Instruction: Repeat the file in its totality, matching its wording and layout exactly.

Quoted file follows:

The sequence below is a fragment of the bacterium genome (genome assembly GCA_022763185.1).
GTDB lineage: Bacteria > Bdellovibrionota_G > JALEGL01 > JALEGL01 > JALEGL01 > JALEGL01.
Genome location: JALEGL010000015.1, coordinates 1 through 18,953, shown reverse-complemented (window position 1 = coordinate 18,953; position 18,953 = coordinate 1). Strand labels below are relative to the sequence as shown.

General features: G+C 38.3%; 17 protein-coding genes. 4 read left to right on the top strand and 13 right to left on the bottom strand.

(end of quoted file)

The sequence below is a fragment of the bacterium genome (genome assembly GCA_022763185.1).
GTDB lineage: Bacteria > Bdellovibrionota_G > JALEGL01 > JALEGL01 > JALEGL01 > JALEGL01.
Genome location: JALEGL010000015.1, coordinates 1 through 18,953, shown reverse-complemented (window position 1 = coordinate 18,953; position 18,953 = coordinate 1). Strand labels below are relative to the sequence as shown.

General features: G+C 38.3%; 17 protein-coding genes. 4 read left to right on the top strand and 13 right to left on the bottom strand.